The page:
The fifth of the Great Antiphons, O Oriens...


O Oriens, splendor lucis aeternae et sol iustitiae, veni et illumina sedentes in tenebris, et umbra mortis. 

O Jesus, divine Sun, thou art coming to snatch us from eternal night: blessed for ever be thy infinite goodness. But thou puttest our faith to the test, before showing thyself in all thy brightness. Thou hidest thy rays, until the time decreed by thy heavenly Father comes, in which all thy beauty will break upon the world. Thou art traversing Judea; thou art near Jerusalem; the journey of Mary and Joseph is nigh its term. Crowds of men pass or meet thee on the road, each one hurrying to his native town, there to be enrolled, as the Edict commands. Not one of all these suspects that thou, divine Orient, art so near him. They see thy Mother Mary, and they see nothing in her above the rest of women or if they are impressed by the majesty and incomparable modesty of this august Queen, it is but vague feeling of surprise at there being such dignity in one so poor as she is and they soon forget her again. If the Mother is thus an object of indifference to them, it is not to be expected that they will give even so much as a thought to her Child, that is not yet born. And yet this Child is thyself, Sun of Justice! Oh, increase our Faith, but increase, too, our Love. If these men loved thee, Redeemer of mankind, thou wouldst give them the grace to feel thy presence; their eyes, indeed, would not yet see thee, but their hearts, at least, would burn within them, they would long for thy Coming, and would hasten it by their prayers and sighs. Dearest Jesus who thus traversest the world thou hast created, and who forcest not the homage of thy creatures, we wish to keep near thee during the rest of this thy journey: we kiss the footsteps of Her that carries thee in her womb; we will not leave thee, until we arrive together with thee at Bethlehem, that House of Bread, where, at last, our eyes will see thee, splendour of eternal light, our Lord and our God!

Eleanor Parker on today's antiphon and the Winter Solstice, with Saint Bede the Venerable (from her series of posts in 2013). 

It's no coincidence that 'O Oriens' is sung on the evening of the winter solstice, as darkness falls on the longest night of the year - the time when winter is at its deepest, but the year's turning-point has come. In the antiphon and in the Old English poem, Christ is figured as the dawn and the returning sun, appearing in the time of greatest darkness, in the depth of the season the Anglo-Saxons called midwinter. In his De temporum ratione, Bede explains the traditional understanding of the relationship between the church year and the equinoxes and solstices: "very many of the Church’s teachers recount... that our Lord was conceived and suffered on the 8th kalends of April [25 March], at the spring equinox, and that he was born at the winter solstice on the 8th kalends of January [25 December]. And again, that the Lord’s blessed precursor and Baptist was conceived at the autumn equinox on the 8th kalends of October [24 September] and born at the summer solstice on the 8th kalends of July [24 June]. To this they add the explanation that it was fitting that the Creator of eternal light should be conceived and born along with the increase of temporal light, and that the herald of penance, who must decrease, should be engendered and born at a time when the light is diminishing" (The Reckoning of Time, trans. Faith Wallis, 2004).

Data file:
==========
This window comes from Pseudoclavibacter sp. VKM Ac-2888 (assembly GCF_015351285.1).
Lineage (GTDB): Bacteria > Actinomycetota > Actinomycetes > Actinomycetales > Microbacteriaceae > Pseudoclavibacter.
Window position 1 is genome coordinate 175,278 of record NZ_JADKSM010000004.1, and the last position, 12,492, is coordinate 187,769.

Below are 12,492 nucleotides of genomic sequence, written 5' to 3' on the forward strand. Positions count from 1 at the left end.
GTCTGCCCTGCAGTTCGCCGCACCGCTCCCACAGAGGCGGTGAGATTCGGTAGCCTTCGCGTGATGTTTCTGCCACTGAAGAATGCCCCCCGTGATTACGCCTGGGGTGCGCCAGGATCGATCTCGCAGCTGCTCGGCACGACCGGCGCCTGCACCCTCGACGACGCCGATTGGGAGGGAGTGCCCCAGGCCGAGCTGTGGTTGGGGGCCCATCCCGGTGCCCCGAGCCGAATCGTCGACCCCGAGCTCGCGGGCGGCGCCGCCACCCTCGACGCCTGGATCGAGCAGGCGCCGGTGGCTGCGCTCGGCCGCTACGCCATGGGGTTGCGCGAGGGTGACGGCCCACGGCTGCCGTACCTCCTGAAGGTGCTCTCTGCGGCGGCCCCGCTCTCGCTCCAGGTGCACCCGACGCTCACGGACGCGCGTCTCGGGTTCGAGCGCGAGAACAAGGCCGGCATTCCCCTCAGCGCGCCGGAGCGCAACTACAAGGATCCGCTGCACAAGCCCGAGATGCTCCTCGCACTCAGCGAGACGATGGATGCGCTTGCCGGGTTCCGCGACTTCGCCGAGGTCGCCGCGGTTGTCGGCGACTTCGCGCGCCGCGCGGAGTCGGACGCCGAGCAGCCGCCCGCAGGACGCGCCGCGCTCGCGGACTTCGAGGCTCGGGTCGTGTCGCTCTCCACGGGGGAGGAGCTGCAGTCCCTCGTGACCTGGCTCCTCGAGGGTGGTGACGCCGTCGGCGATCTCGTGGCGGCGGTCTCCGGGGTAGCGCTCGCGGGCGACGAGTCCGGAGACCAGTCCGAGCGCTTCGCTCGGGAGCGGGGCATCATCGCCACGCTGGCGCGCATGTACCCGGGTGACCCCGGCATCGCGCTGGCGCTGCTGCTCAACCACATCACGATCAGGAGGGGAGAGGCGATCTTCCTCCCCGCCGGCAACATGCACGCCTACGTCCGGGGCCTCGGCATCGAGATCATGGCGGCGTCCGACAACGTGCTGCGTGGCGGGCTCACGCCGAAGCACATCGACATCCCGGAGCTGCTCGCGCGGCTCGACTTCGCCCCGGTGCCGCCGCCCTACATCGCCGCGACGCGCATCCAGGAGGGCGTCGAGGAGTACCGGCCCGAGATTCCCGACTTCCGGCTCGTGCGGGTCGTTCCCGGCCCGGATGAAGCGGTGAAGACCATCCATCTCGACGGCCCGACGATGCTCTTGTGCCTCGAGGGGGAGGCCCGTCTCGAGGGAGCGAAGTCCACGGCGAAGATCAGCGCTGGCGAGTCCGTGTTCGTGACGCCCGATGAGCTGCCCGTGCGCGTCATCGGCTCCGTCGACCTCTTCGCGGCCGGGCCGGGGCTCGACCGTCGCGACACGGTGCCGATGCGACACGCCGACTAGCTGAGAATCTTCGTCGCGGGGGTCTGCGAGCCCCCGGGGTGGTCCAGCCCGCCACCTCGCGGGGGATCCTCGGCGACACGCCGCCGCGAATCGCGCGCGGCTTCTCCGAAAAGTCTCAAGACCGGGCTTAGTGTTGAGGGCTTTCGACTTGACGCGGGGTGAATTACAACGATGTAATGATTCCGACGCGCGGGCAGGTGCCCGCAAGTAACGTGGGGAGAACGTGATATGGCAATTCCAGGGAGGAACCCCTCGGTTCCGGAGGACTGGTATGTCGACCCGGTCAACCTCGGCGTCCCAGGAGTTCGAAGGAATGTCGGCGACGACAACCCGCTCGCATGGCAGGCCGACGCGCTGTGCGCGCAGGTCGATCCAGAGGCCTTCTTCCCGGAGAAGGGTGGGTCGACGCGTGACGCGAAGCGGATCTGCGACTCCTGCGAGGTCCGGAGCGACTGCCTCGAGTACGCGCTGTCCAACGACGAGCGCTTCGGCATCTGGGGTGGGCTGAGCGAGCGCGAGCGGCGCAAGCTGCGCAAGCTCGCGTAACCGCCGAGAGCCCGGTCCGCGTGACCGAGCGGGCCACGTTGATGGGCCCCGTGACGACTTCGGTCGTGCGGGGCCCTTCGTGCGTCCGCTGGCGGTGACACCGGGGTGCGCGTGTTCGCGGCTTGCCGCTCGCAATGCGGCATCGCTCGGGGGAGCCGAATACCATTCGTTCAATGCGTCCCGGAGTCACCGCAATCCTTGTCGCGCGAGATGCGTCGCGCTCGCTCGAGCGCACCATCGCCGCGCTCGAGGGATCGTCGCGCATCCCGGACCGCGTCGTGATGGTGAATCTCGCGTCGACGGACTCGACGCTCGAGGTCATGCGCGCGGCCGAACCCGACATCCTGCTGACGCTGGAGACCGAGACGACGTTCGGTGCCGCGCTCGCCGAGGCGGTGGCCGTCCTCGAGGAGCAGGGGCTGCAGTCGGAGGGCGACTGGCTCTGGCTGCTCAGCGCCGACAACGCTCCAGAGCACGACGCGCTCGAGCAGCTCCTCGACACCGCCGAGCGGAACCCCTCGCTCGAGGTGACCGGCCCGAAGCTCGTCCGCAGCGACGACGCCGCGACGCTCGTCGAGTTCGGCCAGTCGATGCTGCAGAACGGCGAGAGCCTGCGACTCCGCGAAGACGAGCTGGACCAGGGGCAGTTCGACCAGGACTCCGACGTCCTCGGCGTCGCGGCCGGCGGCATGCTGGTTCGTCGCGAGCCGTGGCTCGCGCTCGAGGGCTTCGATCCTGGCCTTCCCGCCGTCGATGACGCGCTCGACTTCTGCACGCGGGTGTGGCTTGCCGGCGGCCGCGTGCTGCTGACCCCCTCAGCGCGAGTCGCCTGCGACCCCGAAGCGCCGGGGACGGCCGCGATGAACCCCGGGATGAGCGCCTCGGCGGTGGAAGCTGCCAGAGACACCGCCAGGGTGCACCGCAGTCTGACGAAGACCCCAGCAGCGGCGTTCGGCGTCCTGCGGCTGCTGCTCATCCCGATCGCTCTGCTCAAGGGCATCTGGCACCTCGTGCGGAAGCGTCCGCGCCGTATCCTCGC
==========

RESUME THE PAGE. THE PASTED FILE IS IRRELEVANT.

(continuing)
There was a moment (of a couple of years' length, ahem) in the early 1970s when I was a particularly perfervid reader of Tolkien's The Lord of the Rings; that this was before the proliferation of Tolkien studies (and, indeed, before the publication of The Silmarillion) is, with the benefit of hindsight, probably a happenstance of unknowing good timing-- I can visualize myself settled into a faculty office preoccupied with Old and Middle English texts and (very unlike the illustrious Doctors Parker and Rauer!) being unbelievably tiresome about it all. (The image is lifted directly from Dr Parker's post but it's from the British Library's MS Harley 603, f. 55v, so presumably I could have copied it directly from there, were I not as lazy as I am.)